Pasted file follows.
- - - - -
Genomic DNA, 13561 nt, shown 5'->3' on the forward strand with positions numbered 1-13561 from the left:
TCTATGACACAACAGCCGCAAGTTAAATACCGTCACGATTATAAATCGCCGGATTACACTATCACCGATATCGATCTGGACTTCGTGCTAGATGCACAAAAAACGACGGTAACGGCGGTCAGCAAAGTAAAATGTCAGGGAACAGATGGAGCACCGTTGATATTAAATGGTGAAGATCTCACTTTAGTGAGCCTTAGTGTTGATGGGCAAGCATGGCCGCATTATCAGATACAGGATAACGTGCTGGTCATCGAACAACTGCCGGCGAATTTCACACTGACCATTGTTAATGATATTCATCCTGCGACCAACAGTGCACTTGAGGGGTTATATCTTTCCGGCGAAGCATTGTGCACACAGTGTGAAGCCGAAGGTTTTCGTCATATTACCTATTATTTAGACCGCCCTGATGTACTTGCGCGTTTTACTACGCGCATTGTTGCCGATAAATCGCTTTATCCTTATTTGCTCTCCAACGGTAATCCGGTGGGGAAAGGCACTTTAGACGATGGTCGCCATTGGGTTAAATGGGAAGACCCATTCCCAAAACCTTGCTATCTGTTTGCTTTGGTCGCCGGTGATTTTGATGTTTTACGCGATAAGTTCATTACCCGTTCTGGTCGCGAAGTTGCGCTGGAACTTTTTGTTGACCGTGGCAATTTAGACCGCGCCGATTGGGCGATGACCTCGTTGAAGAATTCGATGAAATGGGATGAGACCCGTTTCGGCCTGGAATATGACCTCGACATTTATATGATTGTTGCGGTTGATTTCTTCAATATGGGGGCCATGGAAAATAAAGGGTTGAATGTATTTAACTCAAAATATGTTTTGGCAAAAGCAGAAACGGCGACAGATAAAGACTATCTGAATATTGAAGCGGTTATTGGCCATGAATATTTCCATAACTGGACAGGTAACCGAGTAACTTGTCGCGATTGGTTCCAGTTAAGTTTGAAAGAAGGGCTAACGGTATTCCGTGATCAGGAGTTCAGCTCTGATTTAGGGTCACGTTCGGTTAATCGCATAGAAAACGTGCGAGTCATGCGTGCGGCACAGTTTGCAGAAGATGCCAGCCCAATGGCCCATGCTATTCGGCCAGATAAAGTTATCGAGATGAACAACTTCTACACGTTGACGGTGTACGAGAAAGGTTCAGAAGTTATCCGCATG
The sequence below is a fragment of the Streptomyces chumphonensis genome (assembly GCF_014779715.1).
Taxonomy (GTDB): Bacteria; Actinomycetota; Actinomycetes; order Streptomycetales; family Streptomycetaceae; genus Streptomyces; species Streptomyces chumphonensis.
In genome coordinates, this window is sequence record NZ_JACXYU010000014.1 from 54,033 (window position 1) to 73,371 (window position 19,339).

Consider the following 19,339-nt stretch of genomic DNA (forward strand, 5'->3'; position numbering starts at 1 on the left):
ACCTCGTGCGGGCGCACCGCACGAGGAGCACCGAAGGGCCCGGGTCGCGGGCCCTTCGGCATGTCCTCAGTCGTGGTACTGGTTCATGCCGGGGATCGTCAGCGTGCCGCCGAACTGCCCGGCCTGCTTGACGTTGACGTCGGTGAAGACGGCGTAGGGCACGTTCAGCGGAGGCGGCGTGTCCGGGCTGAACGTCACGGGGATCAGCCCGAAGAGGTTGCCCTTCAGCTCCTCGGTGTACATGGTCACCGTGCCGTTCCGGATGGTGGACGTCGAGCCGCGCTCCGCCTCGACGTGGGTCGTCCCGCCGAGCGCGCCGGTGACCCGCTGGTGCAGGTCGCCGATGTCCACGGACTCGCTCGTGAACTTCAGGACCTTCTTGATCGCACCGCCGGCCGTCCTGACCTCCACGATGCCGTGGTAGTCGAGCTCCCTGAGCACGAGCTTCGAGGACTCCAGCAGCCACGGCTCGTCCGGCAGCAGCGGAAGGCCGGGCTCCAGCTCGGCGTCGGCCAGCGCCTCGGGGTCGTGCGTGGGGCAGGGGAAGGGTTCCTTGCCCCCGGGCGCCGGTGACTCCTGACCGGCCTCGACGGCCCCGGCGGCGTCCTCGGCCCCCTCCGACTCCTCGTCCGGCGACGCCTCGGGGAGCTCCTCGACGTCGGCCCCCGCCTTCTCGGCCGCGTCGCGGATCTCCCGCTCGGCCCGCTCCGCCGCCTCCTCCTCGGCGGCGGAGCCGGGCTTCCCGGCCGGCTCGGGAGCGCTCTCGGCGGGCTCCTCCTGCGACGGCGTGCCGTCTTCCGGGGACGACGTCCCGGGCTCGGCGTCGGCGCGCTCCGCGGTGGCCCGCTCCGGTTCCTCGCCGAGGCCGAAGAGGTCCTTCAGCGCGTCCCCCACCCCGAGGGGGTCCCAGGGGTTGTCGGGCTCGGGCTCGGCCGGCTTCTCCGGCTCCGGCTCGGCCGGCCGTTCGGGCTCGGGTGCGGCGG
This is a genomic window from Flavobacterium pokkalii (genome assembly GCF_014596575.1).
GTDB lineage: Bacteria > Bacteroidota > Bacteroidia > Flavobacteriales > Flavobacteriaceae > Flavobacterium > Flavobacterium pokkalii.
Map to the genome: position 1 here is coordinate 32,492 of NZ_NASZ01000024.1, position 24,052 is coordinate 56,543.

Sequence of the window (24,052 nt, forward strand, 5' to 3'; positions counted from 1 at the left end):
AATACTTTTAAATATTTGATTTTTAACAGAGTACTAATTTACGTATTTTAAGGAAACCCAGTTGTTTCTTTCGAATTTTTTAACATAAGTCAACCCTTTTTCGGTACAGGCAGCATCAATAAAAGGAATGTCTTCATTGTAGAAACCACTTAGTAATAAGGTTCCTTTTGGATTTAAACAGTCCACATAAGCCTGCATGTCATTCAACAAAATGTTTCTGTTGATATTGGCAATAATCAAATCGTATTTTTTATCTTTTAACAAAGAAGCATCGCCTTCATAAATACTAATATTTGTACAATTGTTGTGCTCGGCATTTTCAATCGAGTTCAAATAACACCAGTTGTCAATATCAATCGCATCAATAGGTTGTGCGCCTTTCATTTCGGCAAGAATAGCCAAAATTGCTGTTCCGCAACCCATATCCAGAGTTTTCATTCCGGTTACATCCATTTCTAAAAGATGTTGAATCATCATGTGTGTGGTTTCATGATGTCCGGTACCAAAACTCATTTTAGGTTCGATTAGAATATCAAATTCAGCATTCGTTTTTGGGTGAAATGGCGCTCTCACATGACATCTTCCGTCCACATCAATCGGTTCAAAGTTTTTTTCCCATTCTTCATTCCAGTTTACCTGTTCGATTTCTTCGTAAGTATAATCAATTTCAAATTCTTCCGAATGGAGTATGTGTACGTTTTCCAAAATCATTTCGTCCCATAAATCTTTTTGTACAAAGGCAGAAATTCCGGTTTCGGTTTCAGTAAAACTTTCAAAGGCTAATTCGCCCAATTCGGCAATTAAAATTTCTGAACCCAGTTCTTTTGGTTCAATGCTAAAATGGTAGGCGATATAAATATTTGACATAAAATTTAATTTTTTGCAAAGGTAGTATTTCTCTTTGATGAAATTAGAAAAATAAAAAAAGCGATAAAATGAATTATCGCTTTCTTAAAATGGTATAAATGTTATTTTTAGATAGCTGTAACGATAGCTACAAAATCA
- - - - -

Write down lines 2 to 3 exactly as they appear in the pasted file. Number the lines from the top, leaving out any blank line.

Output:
TCTATGACACAACAGCCGCAAGTTAAATACCGTCACGATTATAAATCGCCGGATTACACTATCACCGATATCGATCTGGACTTCGTGCTAGATGCACAAAAAACGACGGTAACGGCGGTCAGCAAAGTAAAATGTCAGGGAACAGATGGAGCACCGTTGATATTAAATGGTGAAGATCTCACTTTAGTGAGCCTTAGTGTTGATGGGCAAGCATGGCCGCATTATCAGATACAGGATAACGTGCTGGTCATCGAACAACTGCCGGCGAATTTCACACTGACCATTGTTAATGATATTCATCCTGCGACCAACAGTGCACTTGAGGGGTTATATCTTTCCGGCGAAGCATTGTGCACACAGTGTGAAGCCGAAGGTTTTCGTCATATTACCTATTATTTAGACCGCCCTGATGTACTTGCGCGTTTTACTACGCGCATTGTTGCCGATAAATCGCTTTATCCTTATTTGCTCTCCAACGGTAATCCGGTGGGGAAAGGCACTTTAGACGATGGTCGCCATTGGGTTAAATGGGAAGACCCATTCCCAAAACCTTGCTATCTGTTTGCTTTGGTCGCCGGTGATTTTGATGTTTTACGCGATAAGTTCATTACCCGTTCTGGTCGCGAAGTTGCGCTGGAACTTTTTGTTGACCGTGGCAATTTAGACCGCGCCGATTGGGCGATGACCTCGTTGAAGAATTCGATGAAATGGGATGAGACCCGTTTCGGCCTGGAATATGACCTCGACATTTATATGATTGTTGCGGTTGATTTCTTCAATATGGGGGCCATGGAAAATAAAGGGTTGAATGTATTTAACTCAAAATATGTTTTGGCAAAAGCAGAAACGGCGACAGATAAAGACTATCTGAATATTGAAGCGGTTATTGGCCATGAATATTTCCATAACTGGACAGGTAACCGAGTAACTTGTCGCGATTGGTTCCAGTTAAGTTTGAAAGAAGGGCTAACGGTATTCCGTGATCAGGAGTTCAGCTCTGATTTAGGGTCACGTTCGGTTAATCGCATAGAAAACGTGCGAGTCATGCGTGCGGCACAGTTTGCAGAAGATGCCAGCCCAATGGCCCATGCTATTCGGCCAGATAAAGTTATCGAGATGAACAACTTCTACACGTTGACGGTGTACGAGAAAGGTTCAGAAGTTATCCGCATG
The sequence below is a fragment of the Streptomyces chumphonensis genome (assembly GCF_014779715.1).